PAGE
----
Meanwhile, there will always be individuals who are ready, willing, and able to pay a considerable premium to own the “real thing” instead of imitations. Who knows, they may also buy pieces from a retailer like H&M here and there, but they will also continue to buy the real brand name. Going back to the topic of conspicuous consumption for a second: the “real thing” gives status. The imitation does not.
As for cheapening the value of their work? I don’t think so. I believe copycat designs help define fashion trends. A particular item is often deemed fashionable precisely because of its high rate of copying. That is when it becomes a “trend.”
Every person – whether they are a musician, actor, entrepreneur, artist, author, or plain old stay-at-home-mom, is inspired by something. Designer’s are no different. Their inspiration might be in the form of a vintage magazine, an old museum or newspaper archive, classic films, vintage patterns, or the current runway collection. It might be in the form of grandma’s old dress. But the great designers take that inspiration and create something completely new from it.
These designers create something new, ultimately renewing the industry over and over again as one trend dies and another is born.
Note: There is a big difference between copycat and inspired-designs, and flat out counterfeit pieces. Counterfeit pieces are illegal and should not be sold.
2. Sometimes we do things, even if they are unethical or illegal (downloading music for free, watching full movies on YouTube). Do you think it is unethical for a designer to copy a vintage piece, make it current and sell it?
It depends on your definition of “copy.”
If you mean copy, as in fully reproduce, with no alterations at all, and claim as their own design? Yes, it is unethical.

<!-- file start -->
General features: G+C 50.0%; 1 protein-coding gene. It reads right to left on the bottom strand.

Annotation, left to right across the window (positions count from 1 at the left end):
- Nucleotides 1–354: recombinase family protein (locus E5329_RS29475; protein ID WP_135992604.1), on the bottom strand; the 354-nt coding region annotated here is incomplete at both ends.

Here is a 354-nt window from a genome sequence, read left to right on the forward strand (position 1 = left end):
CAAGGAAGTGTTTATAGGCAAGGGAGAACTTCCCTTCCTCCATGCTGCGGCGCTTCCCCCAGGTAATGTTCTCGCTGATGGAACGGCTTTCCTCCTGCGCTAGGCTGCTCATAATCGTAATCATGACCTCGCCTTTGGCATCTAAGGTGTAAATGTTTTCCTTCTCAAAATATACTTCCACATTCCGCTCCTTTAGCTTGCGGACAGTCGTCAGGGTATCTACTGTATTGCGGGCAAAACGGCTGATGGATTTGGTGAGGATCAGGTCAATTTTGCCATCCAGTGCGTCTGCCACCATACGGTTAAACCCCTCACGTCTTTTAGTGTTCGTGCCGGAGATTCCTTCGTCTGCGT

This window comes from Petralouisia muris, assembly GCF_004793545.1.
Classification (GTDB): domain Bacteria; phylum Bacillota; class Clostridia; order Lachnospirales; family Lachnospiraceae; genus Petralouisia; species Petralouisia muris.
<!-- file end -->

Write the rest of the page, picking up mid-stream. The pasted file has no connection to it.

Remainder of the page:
If you mean copy, as in reinvent? Absolutely not. As I stated above, I think vintage pieces are a great source of inspiration for designers.
What if the person who invented, for example, stiletto heels, leggings, the pinstripe suit, the first pair of jeans, the brassiere, or the tank top had copyrighted their ideas? What if no one had ever been allowed to reinvent those?
3. Would you buy an items that is a very well done copy of a runway garment if it fell within your budget?
Possibly. It depends on the item. I would never buy it if it was a counterfeit reproduction. But if it was a well-made, “inspired-by” design, why not? ABS dresses fit this category. So do dresses by Faviana.
However, I am more inclined to buy a piece that is inspired by a runway garment than one that is a blatant copy. Like, say Forever 21 pieces. They tend to be really, really is guilty of a lot of UNinspired copying.
Then, of course, occasionally the opposite happens, and an A-list designer copies someone lesser know:
4. According to the fashion laws, at least in the US, apparel design is seen as too utilitarian to qualify for copyright protection. Would you think this is detrimental to the industry or beneficial.
Ultimately, I am of the belief that it is beneficial. The fashion industry has thrived for decades without this type of copyright protection.
In July of 1947, Leon Bendel Schmulen, of Henri Bendel department store-fame, told the New York Times that copying was “no danger to the business” and a “natural consequence of fashion.” He even went on to say that “[b]y the time a design of ours is copied in the cheaper dress lines, it’s probably time for it to go.”
That is pretty much in line with everything I’ve typed here so far. I believe the existence of low-priced retailers like H&M helps spur designer innovation, segment the marketplace, create trends, create demand, and actually increases the reputation of top designers. No one wants to copy a designer that isn’t respected.